Underfunding to be Major Focus of LMC Conference

GP leaders convening at the LMC conference will discuss a raft of issues, including whether industrial action should be considered in the existing healthcare climate.

The general view of the LMC is that underfunding in the system has been chronic, and that this is causing untold difficulties for healthcare professionals.

Edinburgh will host the LMC conference on 18th and 19th May, and one debate on the future of Health Secretary Jeremy Hunt promises to be particularly controversial.

Healthcare experts will call for Hunt to be sacked “for presiding over the worst time in the history of the NHS, missing targets, longer waiting lists and low morale”.

Particular pressure will be put on the authorities to instigate a wide-ranging overhaul of the way that general practice is funded.

Distribution through the Carr-Hill formula is considered to be unfair by many involved with the LMC, and the conference will be an opportunity to promote an alternative arrangement.

But motions forwarded at the conference will also warn that there is no viable funding mechanism that can deliver a fair GP service until overall funding is significantly increased.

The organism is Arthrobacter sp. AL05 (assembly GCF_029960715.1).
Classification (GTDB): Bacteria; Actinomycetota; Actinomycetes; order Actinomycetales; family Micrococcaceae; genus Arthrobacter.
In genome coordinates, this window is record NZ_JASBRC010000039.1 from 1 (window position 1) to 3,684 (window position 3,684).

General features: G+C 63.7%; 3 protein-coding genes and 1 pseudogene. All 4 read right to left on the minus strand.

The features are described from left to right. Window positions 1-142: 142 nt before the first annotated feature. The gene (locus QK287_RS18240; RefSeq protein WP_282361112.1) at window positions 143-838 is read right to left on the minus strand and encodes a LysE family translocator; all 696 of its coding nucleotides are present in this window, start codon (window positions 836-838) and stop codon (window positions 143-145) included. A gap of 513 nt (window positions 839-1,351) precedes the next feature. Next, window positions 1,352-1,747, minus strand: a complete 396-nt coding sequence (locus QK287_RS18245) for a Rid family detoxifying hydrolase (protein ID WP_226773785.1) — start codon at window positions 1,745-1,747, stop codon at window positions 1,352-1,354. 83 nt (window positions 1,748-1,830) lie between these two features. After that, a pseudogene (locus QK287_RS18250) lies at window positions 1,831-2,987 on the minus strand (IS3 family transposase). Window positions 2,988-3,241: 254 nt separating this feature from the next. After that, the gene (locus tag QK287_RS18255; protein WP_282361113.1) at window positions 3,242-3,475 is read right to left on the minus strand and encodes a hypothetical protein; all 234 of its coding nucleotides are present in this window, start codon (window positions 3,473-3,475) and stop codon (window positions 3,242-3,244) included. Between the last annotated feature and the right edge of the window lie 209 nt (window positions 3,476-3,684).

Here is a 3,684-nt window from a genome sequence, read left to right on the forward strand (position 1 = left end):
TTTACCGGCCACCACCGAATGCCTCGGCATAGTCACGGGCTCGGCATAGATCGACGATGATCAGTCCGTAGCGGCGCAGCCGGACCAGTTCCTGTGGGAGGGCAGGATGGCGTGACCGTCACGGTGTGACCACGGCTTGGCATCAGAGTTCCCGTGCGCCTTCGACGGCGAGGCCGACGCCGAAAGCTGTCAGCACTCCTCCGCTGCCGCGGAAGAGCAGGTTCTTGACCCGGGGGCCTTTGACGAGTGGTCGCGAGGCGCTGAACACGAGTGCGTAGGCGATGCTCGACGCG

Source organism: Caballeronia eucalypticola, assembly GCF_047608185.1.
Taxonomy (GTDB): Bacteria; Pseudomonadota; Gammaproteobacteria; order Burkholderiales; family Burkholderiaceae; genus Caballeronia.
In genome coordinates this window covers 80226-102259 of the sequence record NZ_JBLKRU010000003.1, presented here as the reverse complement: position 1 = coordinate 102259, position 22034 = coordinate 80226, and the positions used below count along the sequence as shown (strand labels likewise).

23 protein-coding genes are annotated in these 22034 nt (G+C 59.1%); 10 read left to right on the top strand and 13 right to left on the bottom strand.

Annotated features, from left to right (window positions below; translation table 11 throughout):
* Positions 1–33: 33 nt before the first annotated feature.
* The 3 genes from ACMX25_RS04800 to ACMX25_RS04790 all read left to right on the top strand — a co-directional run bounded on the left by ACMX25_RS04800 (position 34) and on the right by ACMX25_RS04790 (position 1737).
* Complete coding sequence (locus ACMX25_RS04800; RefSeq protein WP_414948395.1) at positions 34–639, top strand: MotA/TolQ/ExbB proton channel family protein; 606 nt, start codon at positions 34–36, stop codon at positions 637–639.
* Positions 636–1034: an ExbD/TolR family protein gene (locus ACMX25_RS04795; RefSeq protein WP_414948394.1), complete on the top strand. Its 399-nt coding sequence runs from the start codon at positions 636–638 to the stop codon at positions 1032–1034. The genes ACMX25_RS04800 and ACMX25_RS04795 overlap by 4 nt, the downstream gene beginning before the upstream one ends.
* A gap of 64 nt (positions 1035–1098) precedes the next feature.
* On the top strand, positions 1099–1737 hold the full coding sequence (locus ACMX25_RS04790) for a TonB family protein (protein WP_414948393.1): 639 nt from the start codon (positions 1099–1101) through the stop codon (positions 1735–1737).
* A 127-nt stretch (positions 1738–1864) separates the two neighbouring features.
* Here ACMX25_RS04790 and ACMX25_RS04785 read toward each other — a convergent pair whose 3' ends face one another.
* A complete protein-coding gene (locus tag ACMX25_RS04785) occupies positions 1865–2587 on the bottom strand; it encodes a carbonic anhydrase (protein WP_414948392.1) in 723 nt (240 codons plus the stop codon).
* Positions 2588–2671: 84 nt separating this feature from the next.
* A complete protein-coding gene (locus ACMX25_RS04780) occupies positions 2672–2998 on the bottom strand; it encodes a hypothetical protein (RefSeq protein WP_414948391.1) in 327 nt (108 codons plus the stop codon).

This has been perpetually stated by the General Practitioners Committee, with a statement from the authoritative organisation earlier this year indicating that general practice is currently underfunded by billions of pounds.

The validity of the existing formula, the rising cost of indemnity, and the make up of the core GP services will also be debated at this key event in the healthcare calendar.

Meanwhile, a humorous motion forwarded by Shropshire LMC illustrates the general concern within the profession regarding the state of general practice.

This motion proposes “the urgent funding of a bioengineering program designed to immediately triple-clone all UK GPs, including the recently retired, in order to facilitate our prime minister’s glorious vision of a truly 24/7 health service,” satirically outlining the belief that staffing problems are seriously hampering a general practice.

Shropshire LMC is clearly of the belief that massive amounts of additional funding must be pumped into general practice, continuing with its witty rejoinder thus:

“The project should ideally extend to exploration of the resurrection of deceased general practitioners, though conference acknowledges that some health consumers might find zombie GPs unpalatable at first (assuming they even notice the difference.) However, we believe that public fears about human cloning and the walking dead could be swiftly allayed by the persuasive powers of the undisputedly veracious Mr Jeremy Hunt”.

 

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